Most rally enthusiasts are hoarders at heart, rarely disposing of rally memorabilia that one day will be looked back on with the fondest of memories, and which might even be worth something to the budding collector one day.
Autographed caps, shirts and jackets are often proudly mounted under glass and being sent ‘straight to the pool room’ to accompany rally stories that become taller in direct proportion to the number of beers consumed!
For me, a long time family friend had spent many years living and working in America before coming to Australia with a container load of furniture and motor sport bits and pieces.
The 1988 Olympus Rally rally pack. Photo: Tom Smith
After sorting through the gear, I was lucky enough to be the recipient of a Spectator Pack from the 1988 Olympus Rally in North America, a round of the World Rally Championship that year.
Now, 30 years on, I recently unearthed the documents from my collection and while still in good shape, it was time to share it with readers who may remember some of the great rallying of the 80s.
By comparison to high-profile Australian championship rallies of today, the Pack rates well, including a well-laid out spectator guide with very good maps and road instructions to follow the event route around Tacoma, Washington state - some 180 kilometres south of the USA/Canada border.
In addition to the guide and program, a t-shirt was included, along with a 2.5 cm Michelin Man/Bibendum key-chain from Michelin Tyres, one of the event sponsors.
Based around a relatively small population base, it is remarkable in hindsight that this part of the country won the right to host a WRC event, given the fact that rallying in its purest form was clearly not as popular in the US as it was in Europe.
The 1988 Olympus Rally entry list featured an impressive list of cars and drivers.
However, rallying as a sport was strong in the north-west and despite being away from a major centre, this was probably the only location where the event could have been run, despite the logistics of getting there.
But it seems that thanks to a very enthusiastic organising committee, the event was observed by the FIA in 1985, before being granted WRC status for three years from 1986 to the final event in 1988.
It had been a national rally for 22 years before pursuing the FIA’s blessing to seek inclusion into the WRC.
Importantly, the 1986 Olympus Rally included Group B cars in their last year of competition, and Markku Alen took the win that year in his fire-breathing Lancia Delta S4.
Winning the 1985 event was Hannu Mikkola in a Group B Quattro Sport S1, and Juha Kankkunen in 1987 (Lancia Delta HF), so the event featured a strong history of success by some of the best ever Group B drivers.
1988 was the era of factory Group A teams, and the entry list featured the factory Lancia Delta of Miki Biasion/Tiziano Siviero at car 1, with Alex Fiorio in a Jolly Club Lancia at 2, and a Group N version for Jorge Recalde starting at 3.
One of the best ever American drivers, John Buffum - an 11 time national champion - was in an Audi Quattro entered by Audi of America, and ex-pat Kiwi Rod Millen was listed as a USA entry at 5 in his Mazda 323.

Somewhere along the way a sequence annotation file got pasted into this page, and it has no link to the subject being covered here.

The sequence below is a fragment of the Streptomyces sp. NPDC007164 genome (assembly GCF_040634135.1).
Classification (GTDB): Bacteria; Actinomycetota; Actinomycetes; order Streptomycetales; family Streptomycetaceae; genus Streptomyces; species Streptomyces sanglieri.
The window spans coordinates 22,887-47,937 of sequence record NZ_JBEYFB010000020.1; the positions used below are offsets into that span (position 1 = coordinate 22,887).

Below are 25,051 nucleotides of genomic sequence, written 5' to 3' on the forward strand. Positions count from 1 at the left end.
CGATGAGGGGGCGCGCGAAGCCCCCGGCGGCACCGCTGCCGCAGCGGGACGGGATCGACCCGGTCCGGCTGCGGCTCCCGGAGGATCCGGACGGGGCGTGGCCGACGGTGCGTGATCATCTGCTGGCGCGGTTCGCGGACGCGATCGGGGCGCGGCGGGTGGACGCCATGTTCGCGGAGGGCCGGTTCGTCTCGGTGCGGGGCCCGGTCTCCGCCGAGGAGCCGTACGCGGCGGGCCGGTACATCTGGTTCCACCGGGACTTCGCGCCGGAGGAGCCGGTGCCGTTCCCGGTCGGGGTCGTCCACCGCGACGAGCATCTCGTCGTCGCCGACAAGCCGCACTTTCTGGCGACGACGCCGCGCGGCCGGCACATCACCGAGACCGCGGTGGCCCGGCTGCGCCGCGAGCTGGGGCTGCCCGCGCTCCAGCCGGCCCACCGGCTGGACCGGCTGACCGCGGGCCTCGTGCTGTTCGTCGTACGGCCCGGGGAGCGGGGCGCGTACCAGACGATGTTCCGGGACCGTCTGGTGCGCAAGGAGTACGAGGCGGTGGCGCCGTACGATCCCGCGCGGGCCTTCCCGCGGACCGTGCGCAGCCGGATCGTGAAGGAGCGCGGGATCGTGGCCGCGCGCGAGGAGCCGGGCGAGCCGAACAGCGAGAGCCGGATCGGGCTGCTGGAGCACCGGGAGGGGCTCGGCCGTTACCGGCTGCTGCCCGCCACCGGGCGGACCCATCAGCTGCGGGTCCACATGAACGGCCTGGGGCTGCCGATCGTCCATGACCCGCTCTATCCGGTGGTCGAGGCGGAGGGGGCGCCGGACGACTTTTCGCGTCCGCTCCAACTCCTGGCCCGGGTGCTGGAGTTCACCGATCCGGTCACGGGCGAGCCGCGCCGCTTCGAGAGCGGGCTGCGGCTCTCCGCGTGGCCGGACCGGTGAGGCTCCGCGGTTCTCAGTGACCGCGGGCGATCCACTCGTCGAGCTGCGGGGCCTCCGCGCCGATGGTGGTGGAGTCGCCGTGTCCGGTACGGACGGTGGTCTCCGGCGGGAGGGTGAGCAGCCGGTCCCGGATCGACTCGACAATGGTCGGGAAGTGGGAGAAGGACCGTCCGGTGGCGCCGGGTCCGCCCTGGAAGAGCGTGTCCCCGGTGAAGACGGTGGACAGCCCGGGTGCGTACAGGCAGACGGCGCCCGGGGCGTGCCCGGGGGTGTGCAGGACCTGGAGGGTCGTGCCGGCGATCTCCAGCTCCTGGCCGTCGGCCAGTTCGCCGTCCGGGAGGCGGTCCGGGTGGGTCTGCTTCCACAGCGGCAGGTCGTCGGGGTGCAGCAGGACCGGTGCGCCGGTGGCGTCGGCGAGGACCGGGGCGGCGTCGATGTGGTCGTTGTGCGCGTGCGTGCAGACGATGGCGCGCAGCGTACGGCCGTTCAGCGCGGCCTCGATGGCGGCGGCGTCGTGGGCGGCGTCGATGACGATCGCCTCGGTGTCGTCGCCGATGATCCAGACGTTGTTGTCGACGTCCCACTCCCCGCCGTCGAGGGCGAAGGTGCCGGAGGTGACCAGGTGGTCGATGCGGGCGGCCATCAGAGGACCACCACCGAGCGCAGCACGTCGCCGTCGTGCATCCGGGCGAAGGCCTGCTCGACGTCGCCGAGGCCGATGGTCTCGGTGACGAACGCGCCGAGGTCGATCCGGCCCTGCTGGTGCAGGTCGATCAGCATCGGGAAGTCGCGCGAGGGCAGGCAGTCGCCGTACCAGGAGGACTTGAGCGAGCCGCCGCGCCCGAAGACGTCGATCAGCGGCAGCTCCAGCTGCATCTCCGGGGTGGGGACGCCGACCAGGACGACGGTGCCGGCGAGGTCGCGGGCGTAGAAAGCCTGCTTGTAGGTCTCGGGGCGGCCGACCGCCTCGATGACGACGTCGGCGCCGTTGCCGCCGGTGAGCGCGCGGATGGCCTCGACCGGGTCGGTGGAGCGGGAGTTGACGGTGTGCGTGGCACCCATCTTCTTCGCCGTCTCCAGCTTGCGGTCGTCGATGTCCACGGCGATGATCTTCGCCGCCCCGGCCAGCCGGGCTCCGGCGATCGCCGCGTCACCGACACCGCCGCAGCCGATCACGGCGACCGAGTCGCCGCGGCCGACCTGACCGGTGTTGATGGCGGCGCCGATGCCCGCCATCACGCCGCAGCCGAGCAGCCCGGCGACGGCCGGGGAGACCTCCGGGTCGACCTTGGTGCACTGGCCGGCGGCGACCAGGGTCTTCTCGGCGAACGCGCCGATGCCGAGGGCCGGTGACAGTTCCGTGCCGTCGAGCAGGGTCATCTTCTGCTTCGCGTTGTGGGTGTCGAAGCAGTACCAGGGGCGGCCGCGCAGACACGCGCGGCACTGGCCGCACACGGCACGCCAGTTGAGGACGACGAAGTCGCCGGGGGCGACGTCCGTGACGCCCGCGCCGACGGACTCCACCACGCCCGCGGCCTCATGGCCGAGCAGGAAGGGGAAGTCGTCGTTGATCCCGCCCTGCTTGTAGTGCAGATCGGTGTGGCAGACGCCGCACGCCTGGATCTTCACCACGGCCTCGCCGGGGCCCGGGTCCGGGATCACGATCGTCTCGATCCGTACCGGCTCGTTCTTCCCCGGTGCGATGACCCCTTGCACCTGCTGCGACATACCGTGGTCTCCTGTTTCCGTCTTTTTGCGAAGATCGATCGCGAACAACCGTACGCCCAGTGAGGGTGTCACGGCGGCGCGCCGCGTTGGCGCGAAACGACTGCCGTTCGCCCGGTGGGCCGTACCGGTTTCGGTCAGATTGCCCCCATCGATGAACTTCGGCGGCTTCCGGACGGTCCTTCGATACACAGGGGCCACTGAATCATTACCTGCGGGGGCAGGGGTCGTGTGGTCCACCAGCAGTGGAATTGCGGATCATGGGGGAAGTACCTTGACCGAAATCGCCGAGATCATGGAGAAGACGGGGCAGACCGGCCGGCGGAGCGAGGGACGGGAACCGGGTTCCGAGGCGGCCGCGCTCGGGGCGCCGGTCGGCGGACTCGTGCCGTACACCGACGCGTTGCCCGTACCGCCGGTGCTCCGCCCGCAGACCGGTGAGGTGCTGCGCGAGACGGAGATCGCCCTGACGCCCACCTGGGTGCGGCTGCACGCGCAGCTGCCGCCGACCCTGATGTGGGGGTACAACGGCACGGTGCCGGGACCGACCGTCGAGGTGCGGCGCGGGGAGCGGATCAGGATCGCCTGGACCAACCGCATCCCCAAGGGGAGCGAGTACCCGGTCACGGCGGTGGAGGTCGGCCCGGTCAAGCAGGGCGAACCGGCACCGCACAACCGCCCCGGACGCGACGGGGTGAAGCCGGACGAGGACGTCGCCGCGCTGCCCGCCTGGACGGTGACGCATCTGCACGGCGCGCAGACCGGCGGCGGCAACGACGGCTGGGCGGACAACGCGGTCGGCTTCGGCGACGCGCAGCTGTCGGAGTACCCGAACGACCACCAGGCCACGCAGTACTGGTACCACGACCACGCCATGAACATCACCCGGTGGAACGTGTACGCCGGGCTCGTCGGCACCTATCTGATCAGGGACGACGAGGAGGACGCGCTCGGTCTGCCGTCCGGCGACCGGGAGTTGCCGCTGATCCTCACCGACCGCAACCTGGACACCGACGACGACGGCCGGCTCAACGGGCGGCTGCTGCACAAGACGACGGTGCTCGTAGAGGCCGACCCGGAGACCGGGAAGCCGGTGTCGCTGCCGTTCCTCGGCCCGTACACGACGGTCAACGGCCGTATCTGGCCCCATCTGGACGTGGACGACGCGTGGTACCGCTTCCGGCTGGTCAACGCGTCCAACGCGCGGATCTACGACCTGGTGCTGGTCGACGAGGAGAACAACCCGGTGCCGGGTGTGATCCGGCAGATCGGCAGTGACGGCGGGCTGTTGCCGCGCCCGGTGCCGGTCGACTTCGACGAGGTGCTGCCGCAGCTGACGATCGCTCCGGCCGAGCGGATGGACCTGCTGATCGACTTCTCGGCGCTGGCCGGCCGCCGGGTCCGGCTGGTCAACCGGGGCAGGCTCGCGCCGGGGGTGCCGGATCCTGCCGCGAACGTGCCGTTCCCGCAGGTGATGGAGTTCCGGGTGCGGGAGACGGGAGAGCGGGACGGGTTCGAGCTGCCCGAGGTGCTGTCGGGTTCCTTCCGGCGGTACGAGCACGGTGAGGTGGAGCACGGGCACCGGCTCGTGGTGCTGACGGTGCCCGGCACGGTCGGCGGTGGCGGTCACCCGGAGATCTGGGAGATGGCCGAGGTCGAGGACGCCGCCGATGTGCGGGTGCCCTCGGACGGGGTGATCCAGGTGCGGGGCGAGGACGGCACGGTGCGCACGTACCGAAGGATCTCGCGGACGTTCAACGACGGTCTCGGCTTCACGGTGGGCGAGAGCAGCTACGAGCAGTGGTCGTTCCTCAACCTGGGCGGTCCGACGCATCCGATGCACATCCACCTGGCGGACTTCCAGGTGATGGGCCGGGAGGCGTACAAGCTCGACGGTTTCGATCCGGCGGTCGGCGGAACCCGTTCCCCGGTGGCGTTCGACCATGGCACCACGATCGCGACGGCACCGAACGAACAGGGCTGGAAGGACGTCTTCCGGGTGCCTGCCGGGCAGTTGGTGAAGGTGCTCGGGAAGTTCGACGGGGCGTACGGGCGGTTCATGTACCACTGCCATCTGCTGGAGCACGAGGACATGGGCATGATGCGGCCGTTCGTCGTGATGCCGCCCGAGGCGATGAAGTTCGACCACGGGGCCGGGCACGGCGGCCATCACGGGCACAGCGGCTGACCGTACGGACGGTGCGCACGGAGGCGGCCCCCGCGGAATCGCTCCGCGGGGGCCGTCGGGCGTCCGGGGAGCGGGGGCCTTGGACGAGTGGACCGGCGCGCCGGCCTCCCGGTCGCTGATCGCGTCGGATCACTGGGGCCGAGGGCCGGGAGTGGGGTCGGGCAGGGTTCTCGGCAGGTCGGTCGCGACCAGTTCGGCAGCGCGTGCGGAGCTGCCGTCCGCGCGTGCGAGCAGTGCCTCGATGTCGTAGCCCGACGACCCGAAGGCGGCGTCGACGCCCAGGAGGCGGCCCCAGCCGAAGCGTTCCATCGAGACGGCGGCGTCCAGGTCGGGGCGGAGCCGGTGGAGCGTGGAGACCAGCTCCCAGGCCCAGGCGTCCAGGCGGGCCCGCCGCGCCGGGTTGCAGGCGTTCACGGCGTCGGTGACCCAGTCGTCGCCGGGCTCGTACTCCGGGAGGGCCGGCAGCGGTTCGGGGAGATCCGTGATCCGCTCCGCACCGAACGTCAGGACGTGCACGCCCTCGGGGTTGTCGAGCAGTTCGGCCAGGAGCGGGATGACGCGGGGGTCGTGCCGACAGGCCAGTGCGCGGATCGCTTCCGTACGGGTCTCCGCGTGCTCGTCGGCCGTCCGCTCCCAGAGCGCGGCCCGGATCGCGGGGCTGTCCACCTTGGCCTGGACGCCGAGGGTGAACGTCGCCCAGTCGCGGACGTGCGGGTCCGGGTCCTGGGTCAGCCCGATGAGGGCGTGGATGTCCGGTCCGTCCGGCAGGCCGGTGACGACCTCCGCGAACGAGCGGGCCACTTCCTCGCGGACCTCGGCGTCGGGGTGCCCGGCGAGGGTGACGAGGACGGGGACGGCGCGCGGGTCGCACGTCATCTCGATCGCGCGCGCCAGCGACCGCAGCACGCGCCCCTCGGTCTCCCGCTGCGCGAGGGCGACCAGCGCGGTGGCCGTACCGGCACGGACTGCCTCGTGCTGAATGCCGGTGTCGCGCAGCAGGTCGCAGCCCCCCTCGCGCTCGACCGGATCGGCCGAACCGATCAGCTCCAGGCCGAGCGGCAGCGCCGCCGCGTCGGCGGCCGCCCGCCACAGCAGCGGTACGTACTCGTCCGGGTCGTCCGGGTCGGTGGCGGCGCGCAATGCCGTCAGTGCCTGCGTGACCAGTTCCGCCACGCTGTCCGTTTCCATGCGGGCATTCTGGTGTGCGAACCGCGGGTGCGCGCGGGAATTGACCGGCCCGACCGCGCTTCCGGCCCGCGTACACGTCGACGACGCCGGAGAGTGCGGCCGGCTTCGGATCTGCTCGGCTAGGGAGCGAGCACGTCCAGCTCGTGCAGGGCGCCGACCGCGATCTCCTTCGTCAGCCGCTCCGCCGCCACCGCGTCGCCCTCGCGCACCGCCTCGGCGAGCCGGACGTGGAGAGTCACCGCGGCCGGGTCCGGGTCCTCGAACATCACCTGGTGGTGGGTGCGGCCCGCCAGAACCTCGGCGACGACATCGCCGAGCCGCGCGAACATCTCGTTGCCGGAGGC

Other notable entries included Sebastian Lindholm in a David Sutton-prepared Audi 200 Quattro, and Nobuhiro ‘Monster’ Tajima in a factory Suzuki Sport Cultus GTi.
While the WRC field consisted of 35 entries, like many other events the rally was supported by a ‘local’ event, aptly titled the ‘Wild West National Rally’, adding a further 12 local category cars and teams from the USA.
This was a round of the SCCA National Group A/N PRO Rally Championship.
John Nagel was the event chairman with Ron Barker the Clerk of the Course, and the team presented an astonishing 38 special stages over the three (very) full days of rallying.
A fairly traditional Thursday evening street stage of 1.20 miles (2km) was run twice over roads near the Tacoma waterfront.
Friday saw 12 special stages over a total of about 125 miles (200km), with Saturday hosting stages 15-29 covering another 120 stage miles (190km), and the final 8 stages on Sunday taking in 105miles (170km).
The total competitive distance for the event was therefore some 350 miles (560km) ad about 1280 road miles (2000km), over three long days.
The program reported that only 90 days before the rally a major land owner of about 75% of the rally’s stage miles withdrew permission to use the roads, due to drought conditions, and a major re-route was completed in record time.
Tom Smith's 1988 Olympus Rally t-shirt is a bit thinner, but still lives.
John Nagel’s team nevertheless managed to pull off a miracle and delivered a compact WRC event, which was reported at the time as being “….poorly supported by international entries, let down by sponsors and landowners, and faced by an indifferent public, but the organisers produced a most respectable rally…”.
In the awards, the event offered the Henry Liddon Trophy, in honour of the great Henry Liddon, an Englishman who was manager of the European Toyota Team and sadly killed in a plane crash while covering the Safari Rally in 1985.
The event name and John Nagel’s name lives on in 2018 with the John Nagel Rally Stages – covering 113 competitive kilometres of day one of the Olympus Rally, which was run in May 2018 near Shelton, Washington.
Winning in 2018 was the Subaru STI of Matt Dickinson and Daniel Picker.
Final Results – 1988 Olympus rally:
1. Biasion/Siviero Lancia Delta
2. Fiorio/Pirollo Lancia Delta
3. Buffum/Bellefleur Audi Quattro Coupe
4. Fischer/Zeltner Audi 200 Quattro
5. Del Zoppo/Scalvini Lancia Delta
6. Recalde/Del Buono Lancia Delta
7. Tajima/Sudo Suzuki Cultus
8. Millen/Ward Mazda 323
9. Carter/Headland Suzuki Cultus
10. Lieu/Case Mitsubishi VR4
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